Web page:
SOAP::Lite - Perl's Web Services Toolkit

    SOAP::Lite is a collection of Perl modules which provides a simple and
    lightweight interface to the Simple Object Access Protocol (SOAP) both
    on client and server side.

    As of version SOAP::Lite version 1.0, no perl versions before 5.8 will
    be supported.

    SOAP::Lite 0.71 will be the last version of SOAP::Lite running on perl

    Future versions of SOAP::Lite will require at least perl 5.6.0

    If you have not had the time to upgrade your perl, you should consider
    this now.

        SOAP::Lite - Main class provides all logic

        SOAP::Transport - Transport backend

        SOAP::Data - Data objects

        SOAP::Header - Header Data Objects

        SOAP::Serializer - Serializes data structures to SOAP messages

        SOAP::Deserializer - Deserializes SOAP messages into SOAP::SOM

        SOAP::SOM - SOAP Message objects

        SOAP::Constants - Provides access to common constants and defaults

        SOAP::Trace - Tracing facilities

        SOAP::Schema - Provides access and stub(s) for schema(s)

        SOAP::Schema::WSDL - WSDL implementation for SOAP::Schema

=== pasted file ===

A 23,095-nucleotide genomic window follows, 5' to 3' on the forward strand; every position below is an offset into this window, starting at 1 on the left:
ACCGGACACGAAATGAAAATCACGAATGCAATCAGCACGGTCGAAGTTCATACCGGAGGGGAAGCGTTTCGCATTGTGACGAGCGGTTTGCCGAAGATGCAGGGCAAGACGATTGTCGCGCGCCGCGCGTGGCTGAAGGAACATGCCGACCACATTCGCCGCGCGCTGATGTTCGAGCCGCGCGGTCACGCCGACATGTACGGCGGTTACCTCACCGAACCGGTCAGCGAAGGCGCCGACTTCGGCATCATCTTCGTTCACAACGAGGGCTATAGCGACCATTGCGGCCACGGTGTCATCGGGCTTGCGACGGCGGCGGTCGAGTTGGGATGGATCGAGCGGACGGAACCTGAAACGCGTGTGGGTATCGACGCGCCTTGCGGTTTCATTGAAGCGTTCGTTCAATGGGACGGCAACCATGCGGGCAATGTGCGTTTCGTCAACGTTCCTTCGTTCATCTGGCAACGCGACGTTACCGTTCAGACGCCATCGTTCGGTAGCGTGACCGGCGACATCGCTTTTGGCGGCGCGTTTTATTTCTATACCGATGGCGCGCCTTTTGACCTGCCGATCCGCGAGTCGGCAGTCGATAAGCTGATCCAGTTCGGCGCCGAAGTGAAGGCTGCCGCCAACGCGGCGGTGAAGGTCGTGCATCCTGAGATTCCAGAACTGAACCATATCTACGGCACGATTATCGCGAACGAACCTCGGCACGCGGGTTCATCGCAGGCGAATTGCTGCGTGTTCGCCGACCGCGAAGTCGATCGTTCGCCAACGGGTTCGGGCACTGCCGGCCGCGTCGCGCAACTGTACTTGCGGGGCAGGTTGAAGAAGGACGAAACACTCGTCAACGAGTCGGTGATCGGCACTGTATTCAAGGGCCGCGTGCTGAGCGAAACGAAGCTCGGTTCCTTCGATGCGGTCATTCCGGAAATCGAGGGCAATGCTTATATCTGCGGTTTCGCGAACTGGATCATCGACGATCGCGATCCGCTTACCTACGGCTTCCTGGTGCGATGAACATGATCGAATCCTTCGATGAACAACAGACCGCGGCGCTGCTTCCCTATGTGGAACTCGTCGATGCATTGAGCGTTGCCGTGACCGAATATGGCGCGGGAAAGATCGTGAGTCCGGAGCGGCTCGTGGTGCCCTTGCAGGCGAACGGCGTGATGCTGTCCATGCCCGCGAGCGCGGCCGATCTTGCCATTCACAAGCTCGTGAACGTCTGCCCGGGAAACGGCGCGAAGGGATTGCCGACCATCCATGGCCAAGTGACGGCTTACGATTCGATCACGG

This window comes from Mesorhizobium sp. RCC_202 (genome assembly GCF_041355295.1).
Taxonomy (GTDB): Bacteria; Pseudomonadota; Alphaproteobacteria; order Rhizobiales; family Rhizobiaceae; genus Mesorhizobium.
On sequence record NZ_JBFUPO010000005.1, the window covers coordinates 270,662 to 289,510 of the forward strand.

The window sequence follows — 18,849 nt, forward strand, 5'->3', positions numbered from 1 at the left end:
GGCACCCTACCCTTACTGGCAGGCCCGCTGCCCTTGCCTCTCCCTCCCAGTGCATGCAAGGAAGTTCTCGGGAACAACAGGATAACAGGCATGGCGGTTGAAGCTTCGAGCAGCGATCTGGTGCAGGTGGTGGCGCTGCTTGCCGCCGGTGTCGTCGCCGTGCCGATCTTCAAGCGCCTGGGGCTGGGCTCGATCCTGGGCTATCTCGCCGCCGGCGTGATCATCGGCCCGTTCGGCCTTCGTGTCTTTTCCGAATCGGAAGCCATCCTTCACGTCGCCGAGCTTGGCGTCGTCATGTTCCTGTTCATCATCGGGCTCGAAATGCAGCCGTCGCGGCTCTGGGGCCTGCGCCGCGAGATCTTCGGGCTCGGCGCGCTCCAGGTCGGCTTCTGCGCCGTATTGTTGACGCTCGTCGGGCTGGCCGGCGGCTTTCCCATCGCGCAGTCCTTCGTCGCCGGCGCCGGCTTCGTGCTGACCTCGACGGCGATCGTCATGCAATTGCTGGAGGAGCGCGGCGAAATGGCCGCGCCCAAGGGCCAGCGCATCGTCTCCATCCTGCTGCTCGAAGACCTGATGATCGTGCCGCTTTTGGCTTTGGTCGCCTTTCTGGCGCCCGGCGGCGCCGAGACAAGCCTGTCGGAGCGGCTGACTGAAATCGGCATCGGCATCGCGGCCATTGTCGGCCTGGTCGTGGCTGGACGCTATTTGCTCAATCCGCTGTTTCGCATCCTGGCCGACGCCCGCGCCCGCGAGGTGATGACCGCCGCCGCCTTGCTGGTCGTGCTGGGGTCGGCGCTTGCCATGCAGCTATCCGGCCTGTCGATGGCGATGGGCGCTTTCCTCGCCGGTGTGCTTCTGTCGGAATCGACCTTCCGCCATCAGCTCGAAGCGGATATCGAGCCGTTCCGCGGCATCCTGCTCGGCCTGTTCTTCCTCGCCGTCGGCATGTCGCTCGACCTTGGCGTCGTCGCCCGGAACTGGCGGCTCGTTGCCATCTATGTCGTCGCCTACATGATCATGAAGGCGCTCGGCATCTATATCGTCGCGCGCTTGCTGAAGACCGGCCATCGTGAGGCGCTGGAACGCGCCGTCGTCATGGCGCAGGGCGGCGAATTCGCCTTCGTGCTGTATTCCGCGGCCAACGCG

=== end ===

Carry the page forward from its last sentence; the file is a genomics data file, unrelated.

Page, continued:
SOAP::Server - Handles requests on server side

        SOAP::Server::Object - Handles objects-by-reference

        SOAP::Fault - Provides support for Faults on server side

        SOAP::Utils - A set of private and public utility subroutines

        SOAP::Packager - Provides an abstract class for implementing custom

        SOAP::Packager::MIME - Provides MIME support to SOAP::Lite

        SOAP::Packager::DIME - Provides DIME support to SOAP::Lite

        SOAP::Transport::HTTP::Client - Client interface to HTTP transport

        SOAP::Transport::HTTP::Server - Server interface to HTTP transport

        SOAP::Transport::HTTP::CGI - CGI implementation of server interface